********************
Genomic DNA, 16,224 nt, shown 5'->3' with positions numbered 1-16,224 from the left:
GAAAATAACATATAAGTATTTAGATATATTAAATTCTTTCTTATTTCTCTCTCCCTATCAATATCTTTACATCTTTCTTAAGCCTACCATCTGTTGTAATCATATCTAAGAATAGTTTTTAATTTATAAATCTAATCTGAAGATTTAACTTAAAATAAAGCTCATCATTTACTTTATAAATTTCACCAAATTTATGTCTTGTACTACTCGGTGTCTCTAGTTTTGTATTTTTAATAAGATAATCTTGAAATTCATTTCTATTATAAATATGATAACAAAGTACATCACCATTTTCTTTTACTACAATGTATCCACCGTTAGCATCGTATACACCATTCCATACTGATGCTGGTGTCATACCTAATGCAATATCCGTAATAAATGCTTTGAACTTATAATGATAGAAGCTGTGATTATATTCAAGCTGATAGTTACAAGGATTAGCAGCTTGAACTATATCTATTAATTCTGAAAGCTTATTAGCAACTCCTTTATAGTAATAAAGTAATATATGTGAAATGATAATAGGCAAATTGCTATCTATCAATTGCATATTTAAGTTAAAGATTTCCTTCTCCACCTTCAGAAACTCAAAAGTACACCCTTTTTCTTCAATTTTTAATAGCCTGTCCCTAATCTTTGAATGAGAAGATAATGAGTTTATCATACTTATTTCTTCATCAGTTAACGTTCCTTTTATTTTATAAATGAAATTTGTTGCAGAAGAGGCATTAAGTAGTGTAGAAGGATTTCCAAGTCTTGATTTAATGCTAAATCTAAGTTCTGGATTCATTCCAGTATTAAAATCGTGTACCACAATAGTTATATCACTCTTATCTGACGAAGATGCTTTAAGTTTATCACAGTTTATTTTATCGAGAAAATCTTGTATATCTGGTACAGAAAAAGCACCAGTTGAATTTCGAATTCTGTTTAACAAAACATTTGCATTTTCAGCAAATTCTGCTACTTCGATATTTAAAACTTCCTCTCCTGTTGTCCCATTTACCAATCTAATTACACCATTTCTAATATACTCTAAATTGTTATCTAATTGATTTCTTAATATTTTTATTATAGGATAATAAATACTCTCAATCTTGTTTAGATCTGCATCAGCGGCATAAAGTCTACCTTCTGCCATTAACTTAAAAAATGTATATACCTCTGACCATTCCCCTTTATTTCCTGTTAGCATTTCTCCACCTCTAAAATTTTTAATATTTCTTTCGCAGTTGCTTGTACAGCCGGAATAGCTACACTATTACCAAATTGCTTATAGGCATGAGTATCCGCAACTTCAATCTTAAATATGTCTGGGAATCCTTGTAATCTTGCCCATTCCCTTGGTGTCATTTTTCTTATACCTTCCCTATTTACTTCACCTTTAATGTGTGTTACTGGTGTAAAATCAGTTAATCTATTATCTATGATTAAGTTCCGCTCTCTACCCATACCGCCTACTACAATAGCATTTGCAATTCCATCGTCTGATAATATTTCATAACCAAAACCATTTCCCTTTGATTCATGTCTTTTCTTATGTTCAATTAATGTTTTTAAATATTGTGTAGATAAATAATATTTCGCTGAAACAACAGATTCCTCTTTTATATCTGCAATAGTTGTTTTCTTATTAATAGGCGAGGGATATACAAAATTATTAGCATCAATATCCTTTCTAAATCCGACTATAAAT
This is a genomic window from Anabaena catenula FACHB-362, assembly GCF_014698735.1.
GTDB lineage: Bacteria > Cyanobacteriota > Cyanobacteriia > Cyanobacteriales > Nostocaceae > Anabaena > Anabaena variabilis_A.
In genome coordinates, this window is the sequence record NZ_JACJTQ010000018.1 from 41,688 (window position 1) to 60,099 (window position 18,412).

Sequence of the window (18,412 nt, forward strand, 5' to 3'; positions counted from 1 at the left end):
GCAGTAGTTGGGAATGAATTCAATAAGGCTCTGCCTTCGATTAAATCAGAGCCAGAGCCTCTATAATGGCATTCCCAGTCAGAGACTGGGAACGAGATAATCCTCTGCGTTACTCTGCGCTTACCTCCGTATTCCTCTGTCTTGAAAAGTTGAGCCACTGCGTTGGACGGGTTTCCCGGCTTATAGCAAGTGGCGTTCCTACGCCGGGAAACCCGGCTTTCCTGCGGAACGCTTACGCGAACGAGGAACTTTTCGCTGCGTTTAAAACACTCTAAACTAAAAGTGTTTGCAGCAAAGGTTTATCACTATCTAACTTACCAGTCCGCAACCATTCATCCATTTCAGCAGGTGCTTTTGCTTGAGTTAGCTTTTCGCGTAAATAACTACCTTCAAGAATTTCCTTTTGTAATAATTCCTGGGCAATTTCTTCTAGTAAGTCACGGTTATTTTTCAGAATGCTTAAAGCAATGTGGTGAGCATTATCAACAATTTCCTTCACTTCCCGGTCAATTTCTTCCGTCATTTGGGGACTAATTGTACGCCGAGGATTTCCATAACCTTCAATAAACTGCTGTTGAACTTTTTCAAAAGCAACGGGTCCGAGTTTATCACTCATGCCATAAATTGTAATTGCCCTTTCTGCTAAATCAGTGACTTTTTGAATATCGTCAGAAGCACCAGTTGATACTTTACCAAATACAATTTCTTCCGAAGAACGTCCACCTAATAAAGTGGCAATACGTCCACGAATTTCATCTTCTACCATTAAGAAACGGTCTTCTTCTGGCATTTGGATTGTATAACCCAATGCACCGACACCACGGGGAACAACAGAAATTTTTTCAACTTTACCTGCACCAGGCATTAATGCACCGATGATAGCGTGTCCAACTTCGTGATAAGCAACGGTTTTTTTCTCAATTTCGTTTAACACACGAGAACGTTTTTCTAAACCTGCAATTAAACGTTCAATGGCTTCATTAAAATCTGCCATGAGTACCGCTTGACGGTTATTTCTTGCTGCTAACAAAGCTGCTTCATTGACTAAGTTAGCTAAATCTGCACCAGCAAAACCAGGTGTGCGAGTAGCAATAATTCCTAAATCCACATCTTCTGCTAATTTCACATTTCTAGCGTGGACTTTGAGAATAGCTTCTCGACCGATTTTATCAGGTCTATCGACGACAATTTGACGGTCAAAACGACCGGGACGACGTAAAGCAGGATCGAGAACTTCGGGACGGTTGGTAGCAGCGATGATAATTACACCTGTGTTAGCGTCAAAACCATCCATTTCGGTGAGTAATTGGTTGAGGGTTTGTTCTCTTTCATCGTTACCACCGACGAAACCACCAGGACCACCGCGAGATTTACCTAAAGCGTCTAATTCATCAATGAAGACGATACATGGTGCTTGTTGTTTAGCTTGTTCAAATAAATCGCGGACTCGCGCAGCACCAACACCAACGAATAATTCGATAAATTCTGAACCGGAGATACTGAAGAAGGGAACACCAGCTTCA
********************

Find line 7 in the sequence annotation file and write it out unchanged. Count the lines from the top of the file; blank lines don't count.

GCAGTAGTTGGGAATGAATTCAATAAGGCTCTGCCTTCGATTAAATCAGAGCCAGAGCCTCTATAATGGCATTCCCAGTCAGAGACTGGGAACGAGATAATCCTCTGCGTTACTCTGCGCTTACCTCCGTATTCCTCTGTCTTGAAAAGTTGAGCCACTGCGTTGGACGGGTTTCCCGGCTTATAGCAAGTGGCGTTCCTACGCCGGGAAACCCGGCTTTCCTGCGGAACGCTTACGCGAACGAGGAACTTTTCGCTGCGTTTAAAACACTCTAAACTAAAAGTGTTTGCAGCAAAGGTTTATCACTATCTAACTTACCAGTCCGCAACCATTCATCCATTTCAGCAGGTGCTTTTGCTTGAGTTAGCTTTTCGCGTAAATAACTACCTTCAAGAATTTCCTTTTGTAATAATTCCTGGGCAATTTCTTCTAGTAAGTCACGGTTATTTTTCAGAATGCTTAAAGCAATGTGGTGAGCATTATCAACAATTTCCTTCACTTCCCGGTCAATTTCTTCCGTCATTTGGGGACTAATTGTACGCCGAGGATTTCCATAACCTTCAATAAACTGCTGTTGAACTTTTTCAAAAGCAACGGGTCCGAGTTTATCACTCATGCCATAAATTGTAATTGCCCTTTCTGCTAAATCAGTGACTTTTTGAATATCGTCAGAAGCACCAGTTGATACTTTACCAAATACAATTTCTTCCGAAGAACGTCCACCTAATAAAGTGGCAATACGTCCACGAATTTCATCTTCTACCATTAAGAAACGGTCTTCTTCTGGCATTTGGATTGTATAACCCAATGCACCGACACCACGGGGAACAACAGAAATTTTTTCAACTTTACCTGCACCAGGCATTAATGCACCGATGATAGCGTGTCCAACTTCGTGATAAGCAACGGTTTTTTTCTCAATTTCGTTTAACACACGAGAACGTTTTTCTAAACCTGCAATTAAACGTTCAATGGCTTCATTAAAATCTGCCATGAGTACCGCTTGACGGTTATTTCTTGCTGCTAACAAAGCTGCTTCATTGACTAAGTTAGCTAAATCTGCACCAGCAAAACCAGGTGTGCGAGTAGCAATAATTCCTAAATCCACATCTTCTGCTAATTTCACATTTCTAGCGTGGACTTTGAGAATAGCTTCTCGACCGATTTTATCAGGTCTATCGACGACAATTTGACGGTCAAAACGACCGGGACGACGTAAAGCAGGATCGAGAACTTCGGGACGGTTGGTAGCAGCGATGATAATTACACCTGTGTTAGCGTCAAAACCATCCATTTCGGTGAGTAATTGGTTGAGGGTTTGTTCTCTTTCATCGTTACCACCGACGAAACCACCAGGACCACCGCGAGATTTACCTAAAGCGTCTAATTCATCAATGAAGACGATACATGGTGCTTGTTGTTTAGCTTGTTCAAATAAATCGCGGACTCGCGCAGCACCAACACCAACGAATAATTCGATAAATTCTGAACCGGAGATACTGAAGAAGGGAACACCAGCTTCA